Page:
If Vasiliki broke Beckey’s heart, he appeared to get over her in short order. Beckey was a contemporary of Hugh Hefner’s, and he took the Playboy Philosophy as the gospel. He flaunted his independence by dating a multitude of women, committing himself to none. There was the airline stewardess, the topless showgirl, the real estate agent, the geologist, the trapeze artist from Tarzana . . . the list goes on and on. “Fred was from
Beckey has often opined—loudly and at great length—that marriage is for fools, that it’s one of the worst things a climber can do. I was thus taken aback one night, lying in the wind-whipped tent beneath Sahale Peak, when he confessed that he’d actually come close to tying the knot. When I asked why he hadn’t, Fred replied, “I don’t know, I probably should have.”
“Who was the woman?”
“What makes you think there was just one?”
“Was it the woman you named that ridge after back in the 1950s? Are you sorry you didn’t settle down with Vasiliki?” I pressed.
“Whaddaya think the weather’s doing outside?” Beckey fired back. “Anything movin’ in from the southwest?” It was clear that the conversation was over. For several minutes, all was silent except for the rasp of the wind. Then, from the far side of the tent, Fred spoke again. “Yeah, that Vasiliki was quite a gal,” he declared in a soft voice freighted with regret. “Jesus Christ, she was really something.” A moment later, he rolled over and began to snore.
As it happens, several of Beckey’s friends report that recently he’s been talking a lot about marriage. Apparently, he’s even been looking for a nine-to-five job, and has spoken to a realtor about buying an inexpensive house. Everyone remarks how much Fred has mellowed over the past few years. So perhaps Beckey’s tenure as an incorrigible climbing bum really is coming to an end. Maybe the aging gypsy is finally ready to hang up his ice ax. But then again, maybe not.
Beckey, Mark Bebie, and I are bumping along a rutted dirt road deep in the heart of the North Cascades. Fred is yammering on about tentative plans he has to visit the Himalaya, to climb in Patagonia, to go back to Alaska to attempt the Mooses Tooth. We round a bend, and far above the road, a striking granite buttress comes into view, rising steep and clean for a thousand feet or more.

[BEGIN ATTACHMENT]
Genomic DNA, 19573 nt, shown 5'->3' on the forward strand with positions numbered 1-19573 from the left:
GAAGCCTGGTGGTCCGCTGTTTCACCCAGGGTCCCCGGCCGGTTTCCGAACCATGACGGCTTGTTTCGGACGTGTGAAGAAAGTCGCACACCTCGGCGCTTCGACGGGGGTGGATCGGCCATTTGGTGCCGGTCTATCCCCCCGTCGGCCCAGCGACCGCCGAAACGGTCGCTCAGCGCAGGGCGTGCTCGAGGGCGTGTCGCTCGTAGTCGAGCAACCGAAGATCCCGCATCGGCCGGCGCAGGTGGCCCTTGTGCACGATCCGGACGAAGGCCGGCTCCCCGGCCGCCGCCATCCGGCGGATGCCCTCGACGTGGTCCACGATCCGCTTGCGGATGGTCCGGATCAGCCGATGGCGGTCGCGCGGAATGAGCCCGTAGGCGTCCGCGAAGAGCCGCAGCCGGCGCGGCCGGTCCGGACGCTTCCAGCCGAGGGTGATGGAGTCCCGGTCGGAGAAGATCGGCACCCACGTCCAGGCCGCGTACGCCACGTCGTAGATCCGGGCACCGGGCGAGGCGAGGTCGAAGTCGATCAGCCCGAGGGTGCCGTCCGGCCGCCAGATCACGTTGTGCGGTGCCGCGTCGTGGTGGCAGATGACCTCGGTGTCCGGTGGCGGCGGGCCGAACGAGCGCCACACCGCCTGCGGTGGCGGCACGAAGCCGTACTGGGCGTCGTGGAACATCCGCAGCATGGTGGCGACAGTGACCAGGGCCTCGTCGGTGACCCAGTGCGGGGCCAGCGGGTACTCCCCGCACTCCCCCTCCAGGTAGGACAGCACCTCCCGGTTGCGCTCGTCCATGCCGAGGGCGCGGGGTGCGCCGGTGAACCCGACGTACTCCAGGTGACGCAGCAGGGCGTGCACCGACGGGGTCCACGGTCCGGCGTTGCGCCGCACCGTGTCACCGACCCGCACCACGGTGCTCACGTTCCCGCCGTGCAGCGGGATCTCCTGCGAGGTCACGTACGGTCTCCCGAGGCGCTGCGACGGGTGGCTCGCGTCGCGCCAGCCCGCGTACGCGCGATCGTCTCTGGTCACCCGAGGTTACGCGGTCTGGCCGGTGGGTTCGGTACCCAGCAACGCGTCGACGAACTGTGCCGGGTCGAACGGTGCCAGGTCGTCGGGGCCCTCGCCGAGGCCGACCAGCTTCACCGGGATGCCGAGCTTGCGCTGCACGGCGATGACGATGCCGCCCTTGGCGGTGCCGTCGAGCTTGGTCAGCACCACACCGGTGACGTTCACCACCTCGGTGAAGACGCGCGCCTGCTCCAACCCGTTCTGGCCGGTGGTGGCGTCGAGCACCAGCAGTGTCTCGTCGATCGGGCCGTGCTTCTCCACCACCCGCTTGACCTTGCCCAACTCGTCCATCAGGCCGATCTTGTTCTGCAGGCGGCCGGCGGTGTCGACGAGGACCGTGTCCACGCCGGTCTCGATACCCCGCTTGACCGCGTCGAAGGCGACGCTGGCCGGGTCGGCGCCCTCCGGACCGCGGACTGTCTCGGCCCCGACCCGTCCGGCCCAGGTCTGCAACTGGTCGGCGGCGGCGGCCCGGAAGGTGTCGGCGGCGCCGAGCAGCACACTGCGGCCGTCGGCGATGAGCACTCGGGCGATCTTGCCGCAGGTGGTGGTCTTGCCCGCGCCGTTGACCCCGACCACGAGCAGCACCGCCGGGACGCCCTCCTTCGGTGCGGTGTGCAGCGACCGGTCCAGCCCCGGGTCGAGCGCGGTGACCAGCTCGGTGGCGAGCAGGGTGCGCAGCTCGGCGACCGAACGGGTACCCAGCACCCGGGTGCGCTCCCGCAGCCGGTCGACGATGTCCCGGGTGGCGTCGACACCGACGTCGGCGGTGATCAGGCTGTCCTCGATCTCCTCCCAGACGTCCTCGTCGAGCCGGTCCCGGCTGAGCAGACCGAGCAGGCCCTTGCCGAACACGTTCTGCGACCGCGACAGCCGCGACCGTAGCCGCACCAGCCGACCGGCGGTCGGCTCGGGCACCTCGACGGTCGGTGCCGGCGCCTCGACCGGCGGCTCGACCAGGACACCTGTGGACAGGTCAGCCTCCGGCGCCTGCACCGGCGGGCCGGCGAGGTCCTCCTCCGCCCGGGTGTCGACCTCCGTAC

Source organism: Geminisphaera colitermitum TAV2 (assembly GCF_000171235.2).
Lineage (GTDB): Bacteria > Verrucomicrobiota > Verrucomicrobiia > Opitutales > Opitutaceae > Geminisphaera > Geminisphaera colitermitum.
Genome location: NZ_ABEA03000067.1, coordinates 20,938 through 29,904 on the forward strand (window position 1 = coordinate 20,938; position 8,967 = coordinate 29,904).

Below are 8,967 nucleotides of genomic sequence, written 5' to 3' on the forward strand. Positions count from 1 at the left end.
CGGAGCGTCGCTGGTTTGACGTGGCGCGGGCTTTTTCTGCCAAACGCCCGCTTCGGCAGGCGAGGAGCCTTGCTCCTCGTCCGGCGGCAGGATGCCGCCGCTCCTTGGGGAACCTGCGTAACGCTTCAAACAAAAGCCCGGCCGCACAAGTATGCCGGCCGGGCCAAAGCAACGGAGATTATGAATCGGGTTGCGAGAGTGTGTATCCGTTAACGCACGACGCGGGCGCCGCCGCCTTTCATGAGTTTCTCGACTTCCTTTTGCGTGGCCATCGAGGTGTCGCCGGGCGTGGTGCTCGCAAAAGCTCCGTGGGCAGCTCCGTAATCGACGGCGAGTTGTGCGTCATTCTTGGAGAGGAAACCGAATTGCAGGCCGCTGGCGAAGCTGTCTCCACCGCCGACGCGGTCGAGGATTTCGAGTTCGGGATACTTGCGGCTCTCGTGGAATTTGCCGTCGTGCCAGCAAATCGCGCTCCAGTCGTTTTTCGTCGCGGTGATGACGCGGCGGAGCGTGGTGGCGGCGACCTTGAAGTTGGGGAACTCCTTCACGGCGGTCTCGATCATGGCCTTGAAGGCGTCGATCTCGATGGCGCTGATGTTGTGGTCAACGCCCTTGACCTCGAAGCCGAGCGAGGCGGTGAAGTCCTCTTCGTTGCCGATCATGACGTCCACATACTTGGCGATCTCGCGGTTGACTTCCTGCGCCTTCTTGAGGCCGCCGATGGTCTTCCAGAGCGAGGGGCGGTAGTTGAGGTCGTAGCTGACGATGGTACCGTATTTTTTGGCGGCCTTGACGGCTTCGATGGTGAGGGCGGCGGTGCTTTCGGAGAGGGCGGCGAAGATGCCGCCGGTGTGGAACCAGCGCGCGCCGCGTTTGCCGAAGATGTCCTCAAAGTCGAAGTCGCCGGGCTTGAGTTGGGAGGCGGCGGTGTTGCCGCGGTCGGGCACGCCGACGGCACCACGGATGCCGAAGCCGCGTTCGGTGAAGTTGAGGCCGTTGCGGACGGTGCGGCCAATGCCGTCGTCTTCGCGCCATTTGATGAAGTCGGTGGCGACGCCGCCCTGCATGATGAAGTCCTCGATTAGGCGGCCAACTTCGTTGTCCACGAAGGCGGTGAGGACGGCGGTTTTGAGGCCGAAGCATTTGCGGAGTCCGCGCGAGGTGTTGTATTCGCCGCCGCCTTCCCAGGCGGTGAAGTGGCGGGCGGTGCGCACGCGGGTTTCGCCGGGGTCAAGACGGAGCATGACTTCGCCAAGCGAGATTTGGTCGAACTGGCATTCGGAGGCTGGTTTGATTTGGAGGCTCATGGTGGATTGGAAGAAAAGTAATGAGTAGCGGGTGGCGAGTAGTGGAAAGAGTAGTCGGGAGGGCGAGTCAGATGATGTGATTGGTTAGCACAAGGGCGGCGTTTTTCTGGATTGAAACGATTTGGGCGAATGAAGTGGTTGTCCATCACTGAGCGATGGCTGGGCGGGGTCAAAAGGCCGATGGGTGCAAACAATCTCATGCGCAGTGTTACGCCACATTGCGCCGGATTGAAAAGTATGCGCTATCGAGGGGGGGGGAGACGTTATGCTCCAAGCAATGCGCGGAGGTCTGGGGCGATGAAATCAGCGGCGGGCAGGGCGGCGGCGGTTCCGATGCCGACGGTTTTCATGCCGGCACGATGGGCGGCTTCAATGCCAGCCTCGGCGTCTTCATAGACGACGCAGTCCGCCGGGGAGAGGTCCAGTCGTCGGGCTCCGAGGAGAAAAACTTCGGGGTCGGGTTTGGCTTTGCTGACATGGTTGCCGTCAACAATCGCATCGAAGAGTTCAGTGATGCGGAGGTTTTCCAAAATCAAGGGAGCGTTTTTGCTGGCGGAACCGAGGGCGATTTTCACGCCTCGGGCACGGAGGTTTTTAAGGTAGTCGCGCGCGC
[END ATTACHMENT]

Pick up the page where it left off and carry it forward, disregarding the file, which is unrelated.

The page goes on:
“Hey, Fred!” Mark exclaims. “Check that out! Any routes been done on that wall?”
“No, nobody’s been up there. Decent rock, I don’t know, yeah, probably real solid granite. Climbers today, all they want to do is go to the gym, Jesus Christ, nobody’s been up there. Memorial Day, I don’t know, the approach will be free of snow by then, might be a good time to put up a route on it.”
“Screw that,” Mark says, pulling to a stop to get a better view of the unclimbed face. “That buttress looks so great I think I’ll head up there next weekend, while you’re in Chicago giving that slide show.”
Beckey glares at Bebie, his eyes flashing. “You ever had a broken leg, Mark?” he asks. Bebie turns and looks hard at Beckey, trying to gauge the seriousness of the threat. He’s just kidding around, Bebie thinks. The old buzzard wouldn’t really come after me if I stole the route. Or would he? Beckey stares back, matching Bebie’s gaze without the slightest hint of a smile.
Bebie blinks first. He turns away and resumes driving out of the mountains. “Don’t worry yourself, Fred,” he says with a nervous little laugh. “You know I’d never steal one of your lines. The route’s all yours, old dad. The route’s all yours.”
From Classic Krakauer by Jon Krakauer. Copyright © 2019 by Jonathan R. Krakauer. Reprinted by permission of Anchor Books, an imprint of the Knopf Doubleday Publishing Group, a division of Penguin Random House LLC.